Online teaching presents a unique professional challenge.
You may interact with hundreds of students (and a handful of colleagues) every week.
You may send dozens of emails, and return piles of carefully graded student work.
But it’s very difficult to know whether your efforts are actually making a difference, isn’t it?
Taking your best guess is hardly good enough.
Scanning the skies for good omens doesn’t really cut it.
So we often look to student outcomes or student surveys as proof of our online teaching effectiveness.
And that’s a start.
Both methods are more reliable than reading runes, for sure.
But student results and surveys don’t tell the whole story.
There are many variables here, from fluctuating levels of commitment to the course, to legitimate Life Events that can affect a student’s learning experience and outcomes.
Many of these key influencing factors are outside your control.
WAY outside your control.
So are there other useful ways of measuring your online teaching effectiveness?
I say there are.
You just have to know where to look.
6 Ways to Tell if Your Online Teaching is Effective
Happily, your class doesn’t have to register an A+ average to prove you’re doing a great job.
There are other ways to confirm that you ARE making a positive difference in your online teaching role…
1. Students are comfortable approaching you
If you get regular emails from students asking for help or guidance, that probably doesn’t mean your course is confusing.
More likely, it means you’ve created a welcoming atmosphere.
You’re seen as an approachable guide who can be relied on to provide support when needed.
This ability doesn’t come naturally to every online teacher.
I’ve heard directly from plenty of students that if an online teacher is forbidding or intimidating, they simply won’t approach them.
Instead, these students just soldier on alone – often with disappointing outcomes.
We already know that only the most independent and skilled students never need help.
Everyone else in your course probably does!
So if you’re their go-to person, that’s a good sign.
2. Students offer positive feedback informally
You’ll already be familiar with the tools that gather formal student feedback – from end-of-semester surveys to focus groups and interviews.
But informal feedback can be more immediate, and more honest.
If you’re interacting regularly with your students as the course unfolds, you’re likely to receive regular comments about their learning experience.
Some of these comments will be useful for improving the course.
Others will relate directly to your own performance and impact.
So take note of these informal comments – they are significant.
Often, they offer further evidence that your guidance is helpful.
(And if you want to proactively gather informal student feedback, try using the same email that works for me – download it free here.)
3. You witness student a-ha! moments
Often, we just smile, and think nothing more of them.
But these moments matter.
Let’s say a student emails you because she’s confused about an aspect of an assignment.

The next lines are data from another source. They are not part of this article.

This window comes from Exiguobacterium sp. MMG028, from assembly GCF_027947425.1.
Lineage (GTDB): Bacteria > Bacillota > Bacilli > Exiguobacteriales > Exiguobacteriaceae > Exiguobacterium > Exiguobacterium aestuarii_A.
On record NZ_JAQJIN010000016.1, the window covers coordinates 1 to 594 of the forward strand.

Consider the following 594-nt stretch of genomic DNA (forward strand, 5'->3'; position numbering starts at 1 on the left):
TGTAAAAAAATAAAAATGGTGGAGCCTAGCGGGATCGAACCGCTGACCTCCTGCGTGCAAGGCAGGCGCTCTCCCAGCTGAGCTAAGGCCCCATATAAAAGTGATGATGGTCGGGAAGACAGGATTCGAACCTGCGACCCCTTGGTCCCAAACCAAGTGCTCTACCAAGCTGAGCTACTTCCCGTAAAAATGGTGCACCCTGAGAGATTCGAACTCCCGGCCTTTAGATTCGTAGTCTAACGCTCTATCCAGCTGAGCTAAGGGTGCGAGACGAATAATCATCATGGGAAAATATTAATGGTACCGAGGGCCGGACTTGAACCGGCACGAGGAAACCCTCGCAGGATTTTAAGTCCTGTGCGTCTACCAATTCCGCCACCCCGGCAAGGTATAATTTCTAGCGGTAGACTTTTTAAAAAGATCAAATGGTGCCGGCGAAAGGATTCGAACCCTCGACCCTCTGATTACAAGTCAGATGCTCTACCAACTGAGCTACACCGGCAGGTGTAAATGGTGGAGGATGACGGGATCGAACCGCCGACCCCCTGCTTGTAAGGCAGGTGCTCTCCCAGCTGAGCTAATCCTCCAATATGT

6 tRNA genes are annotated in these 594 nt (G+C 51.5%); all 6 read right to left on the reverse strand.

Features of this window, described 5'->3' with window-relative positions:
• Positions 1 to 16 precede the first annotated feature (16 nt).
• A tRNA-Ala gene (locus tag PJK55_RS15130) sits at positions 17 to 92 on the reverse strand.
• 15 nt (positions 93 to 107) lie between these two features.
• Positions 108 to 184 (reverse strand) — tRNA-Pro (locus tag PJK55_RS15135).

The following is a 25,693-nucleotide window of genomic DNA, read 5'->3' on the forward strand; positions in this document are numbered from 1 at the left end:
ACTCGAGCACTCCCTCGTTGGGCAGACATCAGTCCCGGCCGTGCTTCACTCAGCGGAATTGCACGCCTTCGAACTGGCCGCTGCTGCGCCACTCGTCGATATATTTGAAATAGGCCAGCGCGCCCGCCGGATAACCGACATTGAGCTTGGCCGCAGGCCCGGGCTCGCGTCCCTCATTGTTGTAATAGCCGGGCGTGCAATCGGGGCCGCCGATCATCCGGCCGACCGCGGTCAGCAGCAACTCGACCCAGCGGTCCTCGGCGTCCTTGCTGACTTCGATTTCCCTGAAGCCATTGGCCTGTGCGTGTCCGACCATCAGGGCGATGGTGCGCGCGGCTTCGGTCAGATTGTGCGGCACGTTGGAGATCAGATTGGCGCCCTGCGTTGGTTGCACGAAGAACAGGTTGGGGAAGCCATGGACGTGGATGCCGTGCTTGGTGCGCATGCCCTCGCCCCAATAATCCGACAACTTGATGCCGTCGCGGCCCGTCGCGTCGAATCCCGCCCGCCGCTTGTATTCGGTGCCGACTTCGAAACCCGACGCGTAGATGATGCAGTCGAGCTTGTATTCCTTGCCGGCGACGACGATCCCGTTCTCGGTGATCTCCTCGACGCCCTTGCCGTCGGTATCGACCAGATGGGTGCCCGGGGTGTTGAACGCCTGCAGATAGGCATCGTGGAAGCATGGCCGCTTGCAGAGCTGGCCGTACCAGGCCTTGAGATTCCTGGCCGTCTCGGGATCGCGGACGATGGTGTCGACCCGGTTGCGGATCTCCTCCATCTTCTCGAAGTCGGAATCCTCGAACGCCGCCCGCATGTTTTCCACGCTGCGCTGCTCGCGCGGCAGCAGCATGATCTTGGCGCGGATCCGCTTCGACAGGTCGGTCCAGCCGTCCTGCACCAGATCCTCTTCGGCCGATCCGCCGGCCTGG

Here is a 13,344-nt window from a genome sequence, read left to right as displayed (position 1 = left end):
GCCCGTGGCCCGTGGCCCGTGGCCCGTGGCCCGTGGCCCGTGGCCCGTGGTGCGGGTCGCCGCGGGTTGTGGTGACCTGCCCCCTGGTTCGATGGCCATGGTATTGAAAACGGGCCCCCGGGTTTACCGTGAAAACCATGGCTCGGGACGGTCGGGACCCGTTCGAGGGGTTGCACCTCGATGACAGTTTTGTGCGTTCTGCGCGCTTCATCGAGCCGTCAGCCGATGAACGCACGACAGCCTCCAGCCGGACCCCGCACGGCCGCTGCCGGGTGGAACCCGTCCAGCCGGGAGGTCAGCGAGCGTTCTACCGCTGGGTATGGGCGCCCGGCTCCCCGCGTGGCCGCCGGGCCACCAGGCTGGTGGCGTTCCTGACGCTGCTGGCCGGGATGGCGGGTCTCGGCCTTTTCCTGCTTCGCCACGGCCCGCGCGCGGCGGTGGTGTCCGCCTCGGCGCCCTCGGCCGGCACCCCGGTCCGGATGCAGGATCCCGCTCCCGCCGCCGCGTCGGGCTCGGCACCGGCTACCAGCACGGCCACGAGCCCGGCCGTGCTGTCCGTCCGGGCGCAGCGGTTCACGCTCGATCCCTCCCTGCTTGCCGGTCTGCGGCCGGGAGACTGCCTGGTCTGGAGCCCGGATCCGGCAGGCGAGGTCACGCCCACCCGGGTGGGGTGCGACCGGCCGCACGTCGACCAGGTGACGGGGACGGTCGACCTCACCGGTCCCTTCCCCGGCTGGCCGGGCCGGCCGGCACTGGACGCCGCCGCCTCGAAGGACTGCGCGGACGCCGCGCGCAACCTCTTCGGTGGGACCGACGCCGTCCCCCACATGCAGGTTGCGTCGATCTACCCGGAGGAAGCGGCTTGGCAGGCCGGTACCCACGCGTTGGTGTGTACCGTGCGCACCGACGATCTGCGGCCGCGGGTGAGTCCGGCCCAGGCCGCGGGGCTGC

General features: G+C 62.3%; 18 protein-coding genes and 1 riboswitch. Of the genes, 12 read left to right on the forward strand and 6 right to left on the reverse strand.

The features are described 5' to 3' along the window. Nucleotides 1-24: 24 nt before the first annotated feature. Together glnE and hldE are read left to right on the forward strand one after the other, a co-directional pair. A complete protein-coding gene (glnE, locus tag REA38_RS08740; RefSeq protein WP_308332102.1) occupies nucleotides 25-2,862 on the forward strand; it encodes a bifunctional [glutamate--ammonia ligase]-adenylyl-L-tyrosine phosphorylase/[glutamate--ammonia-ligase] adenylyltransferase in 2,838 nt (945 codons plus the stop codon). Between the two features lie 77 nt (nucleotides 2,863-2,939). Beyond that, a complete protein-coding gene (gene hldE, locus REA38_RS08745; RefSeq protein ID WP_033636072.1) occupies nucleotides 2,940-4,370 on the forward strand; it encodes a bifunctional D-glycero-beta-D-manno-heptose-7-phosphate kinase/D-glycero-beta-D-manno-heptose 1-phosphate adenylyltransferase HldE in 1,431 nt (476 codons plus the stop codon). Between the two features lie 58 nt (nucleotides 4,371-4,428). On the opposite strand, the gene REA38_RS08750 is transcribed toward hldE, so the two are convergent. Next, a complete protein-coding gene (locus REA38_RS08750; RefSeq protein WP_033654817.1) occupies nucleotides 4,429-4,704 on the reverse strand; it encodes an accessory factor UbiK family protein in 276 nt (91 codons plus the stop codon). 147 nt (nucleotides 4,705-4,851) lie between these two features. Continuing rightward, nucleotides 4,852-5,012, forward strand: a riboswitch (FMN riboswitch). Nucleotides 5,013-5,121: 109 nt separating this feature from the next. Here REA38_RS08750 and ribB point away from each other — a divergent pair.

You know a little about her background and learning style.
So you explain the assessment requirements in a different way – using an example that will resonate with her.
You’ve just gone out of your way to make sure a student can grasp a key concept, and keep making progress on the course.
You helped make that breakthrough moment happen.
4. Student work improves when they follow your advice
Of course, sometimes students don’t quite get around to saying thank you for your personalized advice.
They show their appreciation (and confirm your positive influence) in another way – by improving their grades after acting on your advice.
When you read a quality assignment from a student you know was struggling with the topic just a week ago, that’s more proof that you’re doing something right.
5. You hear positive comments on the grapevine
Your network is another source of anecdotal evidence that you’re doing a great job teaching online.
Your students talk to your colleagues and peers as well as you, and casual comments about your helpful approach will certainly get around. And some students are more comfortable praising your efforts to other people, rather than reaching out to you directly.
If a colleague or manager mentions that a student has made a positive comment about you, that’s more than a passing compliment.
It’s further proof that your efforts are being noticed and appreciated.
(Want more ideas for increasing your visibility and getting the rewards you deserve? Try this crash course).
6. Students ask what you’re teaching next semester
If students ask which other classes you teach, that means they enjoyed learning with you.
It also means you’re their preferred online teacher, and they trust you to help them with the next stage of their learning experience.
This is a subtle but powerful indication that you’re making positive waves as an online teacher.
In the business world, this equates to getting repeat business.
It represents satisfied customers who want more of what you’re offering.
The same principle applies in an educational setting.
You’re creating satisfied students who want to be taught by you again.
You should take this personally – it’s a strong affirmation of your online teaching ability.
When you teach online, it’s too easy to feel unappreciated.
But these 6 key indicators can help to prove that you’re doing a great job. If these factors describe your own practice, chances are that you’re making a real difference as an effective online teacher.
It’s good to know your efforts are not in vain, isn’t it?
If you’d like a little more support and validation, check out my Colleague Connect service – you get regular check-ins with someone who genuinely understands the challenges you face every day.
Image credits: grgroup @ Canstock; Kudryashka @ Canstock.